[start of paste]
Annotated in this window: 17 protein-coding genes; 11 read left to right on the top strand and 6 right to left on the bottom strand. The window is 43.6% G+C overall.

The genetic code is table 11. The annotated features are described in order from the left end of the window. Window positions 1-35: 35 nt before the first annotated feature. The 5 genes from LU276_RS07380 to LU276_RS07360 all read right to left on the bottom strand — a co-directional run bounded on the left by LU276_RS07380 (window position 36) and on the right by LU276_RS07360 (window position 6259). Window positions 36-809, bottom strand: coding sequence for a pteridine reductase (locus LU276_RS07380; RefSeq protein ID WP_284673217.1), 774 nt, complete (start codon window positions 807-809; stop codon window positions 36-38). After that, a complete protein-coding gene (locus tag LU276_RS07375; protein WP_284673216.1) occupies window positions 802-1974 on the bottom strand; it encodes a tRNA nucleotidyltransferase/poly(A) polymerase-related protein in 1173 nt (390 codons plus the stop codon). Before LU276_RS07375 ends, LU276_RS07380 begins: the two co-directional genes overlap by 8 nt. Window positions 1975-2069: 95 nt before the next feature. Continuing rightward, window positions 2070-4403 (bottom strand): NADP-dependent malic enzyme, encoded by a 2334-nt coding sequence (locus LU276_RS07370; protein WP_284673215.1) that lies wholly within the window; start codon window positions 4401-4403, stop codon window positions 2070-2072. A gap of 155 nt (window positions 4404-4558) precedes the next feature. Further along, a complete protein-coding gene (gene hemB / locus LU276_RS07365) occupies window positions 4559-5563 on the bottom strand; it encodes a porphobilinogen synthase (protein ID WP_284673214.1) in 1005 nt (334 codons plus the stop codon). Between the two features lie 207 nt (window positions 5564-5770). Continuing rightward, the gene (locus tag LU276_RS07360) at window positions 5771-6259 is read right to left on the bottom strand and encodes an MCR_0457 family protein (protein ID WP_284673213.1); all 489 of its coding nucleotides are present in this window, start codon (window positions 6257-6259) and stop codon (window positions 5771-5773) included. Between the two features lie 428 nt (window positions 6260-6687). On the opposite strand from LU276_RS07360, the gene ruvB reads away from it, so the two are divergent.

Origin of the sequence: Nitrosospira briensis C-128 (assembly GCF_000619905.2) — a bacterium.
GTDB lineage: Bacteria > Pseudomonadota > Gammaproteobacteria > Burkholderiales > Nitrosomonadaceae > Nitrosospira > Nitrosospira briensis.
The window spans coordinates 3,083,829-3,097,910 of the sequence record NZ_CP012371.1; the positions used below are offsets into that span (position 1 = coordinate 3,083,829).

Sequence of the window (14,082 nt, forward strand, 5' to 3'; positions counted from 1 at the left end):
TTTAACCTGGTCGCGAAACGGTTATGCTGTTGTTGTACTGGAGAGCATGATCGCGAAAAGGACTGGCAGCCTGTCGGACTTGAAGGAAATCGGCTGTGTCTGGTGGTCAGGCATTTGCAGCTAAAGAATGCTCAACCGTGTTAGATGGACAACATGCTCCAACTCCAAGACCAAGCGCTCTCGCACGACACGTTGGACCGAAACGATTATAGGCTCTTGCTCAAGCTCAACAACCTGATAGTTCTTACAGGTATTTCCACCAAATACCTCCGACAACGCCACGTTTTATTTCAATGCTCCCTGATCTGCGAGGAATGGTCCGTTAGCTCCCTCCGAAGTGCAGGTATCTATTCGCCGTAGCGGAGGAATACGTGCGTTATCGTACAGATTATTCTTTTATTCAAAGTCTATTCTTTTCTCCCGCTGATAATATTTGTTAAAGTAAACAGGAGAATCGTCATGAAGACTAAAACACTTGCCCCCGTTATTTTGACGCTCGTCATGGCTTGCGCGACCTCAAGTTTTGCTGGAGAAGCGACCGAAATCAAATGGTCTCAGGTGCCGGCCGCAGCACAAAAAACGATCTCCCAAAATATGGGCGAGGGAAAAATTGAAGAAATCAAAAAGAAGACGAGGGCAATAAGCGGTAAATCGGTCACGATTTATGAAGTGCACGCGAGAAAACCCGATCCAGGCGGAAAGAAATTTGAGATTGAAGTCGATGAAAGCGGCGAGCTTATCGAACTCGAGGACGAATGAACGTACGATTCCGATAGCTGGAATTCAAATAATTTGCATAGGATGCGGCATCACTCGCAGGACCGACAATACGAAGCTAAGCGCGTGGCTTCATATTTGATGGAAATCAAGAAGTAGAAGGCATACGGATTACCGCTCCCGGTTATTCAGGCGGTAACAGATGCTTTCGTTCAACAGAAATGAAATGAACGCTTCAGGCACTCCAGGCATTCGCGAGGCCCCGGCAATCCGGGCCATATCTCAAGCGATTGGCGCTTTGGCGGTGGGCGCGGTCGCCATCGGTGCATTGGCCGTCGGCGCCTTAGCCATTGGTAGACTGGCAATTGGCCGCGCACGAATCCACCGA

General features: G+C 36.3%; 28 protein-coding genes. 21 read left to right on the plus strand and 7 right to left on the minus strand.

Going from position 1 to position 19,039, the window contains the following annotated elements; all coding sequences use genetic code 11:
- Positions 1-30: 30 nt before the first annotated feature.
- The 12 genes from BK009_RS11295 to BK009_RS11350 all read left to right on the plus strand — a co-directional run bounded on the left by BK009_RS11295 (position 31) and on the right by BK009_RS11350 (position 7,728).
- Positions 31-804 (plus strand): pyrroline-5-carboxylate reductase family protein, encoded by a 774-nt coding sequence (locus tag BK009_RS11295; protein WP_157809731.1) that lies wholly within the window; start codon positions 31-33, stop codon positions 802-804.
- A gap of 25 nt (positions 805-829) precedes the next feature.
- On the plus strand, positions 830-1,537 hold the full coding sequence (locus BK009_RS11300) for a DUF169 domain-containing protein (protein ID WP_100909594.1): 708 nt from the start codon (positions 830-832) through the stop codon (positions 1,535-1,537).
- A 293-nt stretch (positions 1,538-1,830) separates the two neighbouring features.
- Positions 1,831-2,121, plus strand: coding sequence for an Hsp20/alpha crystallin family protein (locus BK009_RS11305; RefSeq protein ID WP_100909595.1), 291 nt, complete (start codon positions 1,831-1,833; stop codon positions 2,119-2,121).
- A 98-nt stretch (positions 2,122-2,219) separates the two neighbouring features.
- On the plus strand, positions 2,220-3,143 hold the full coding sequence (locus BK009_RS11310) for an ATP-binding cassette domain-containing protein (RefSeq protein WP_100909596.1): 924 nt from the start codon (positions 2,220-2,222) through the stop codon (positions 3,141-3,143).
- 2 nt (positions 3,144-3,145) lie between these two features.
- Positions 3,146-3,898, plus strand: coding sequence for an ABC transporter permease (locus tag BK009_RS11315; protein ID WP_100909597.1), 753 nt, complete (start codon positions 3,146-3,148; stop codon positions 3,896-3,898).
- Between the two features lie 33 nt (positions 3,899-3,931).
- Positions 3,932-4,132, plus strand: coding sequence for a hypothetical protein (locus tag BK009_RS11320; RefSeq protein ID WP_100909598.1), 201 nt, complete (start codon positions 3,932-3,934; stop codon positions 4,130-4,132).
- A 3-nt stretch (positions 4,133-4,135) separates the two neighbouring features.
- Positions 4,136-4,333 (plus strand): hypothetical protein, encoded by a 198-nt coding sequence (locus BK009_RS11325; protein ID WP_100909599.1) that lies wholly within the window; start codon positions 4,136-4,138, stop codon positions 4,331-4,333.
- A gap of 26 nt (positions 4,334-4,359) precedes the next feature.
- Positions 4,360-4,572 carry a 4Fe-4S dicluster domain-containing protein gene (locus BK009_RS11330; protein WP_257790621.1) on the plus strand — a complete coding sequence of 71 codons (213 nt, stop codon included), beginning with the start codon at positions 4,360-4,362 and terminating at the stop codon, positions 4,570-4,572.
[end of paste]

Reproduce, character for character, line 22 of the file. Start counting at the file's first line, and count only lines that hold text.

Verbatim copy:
- Positions 3,932-4,132, plus strand: coding sequence for a hypothetical protein (locus tag BK009_RS11320; RefSeq protein ID WP_100909598.1), 201 nt, complete (start codon positions 3,932-3,934; stop codon positions 4,130-4,132).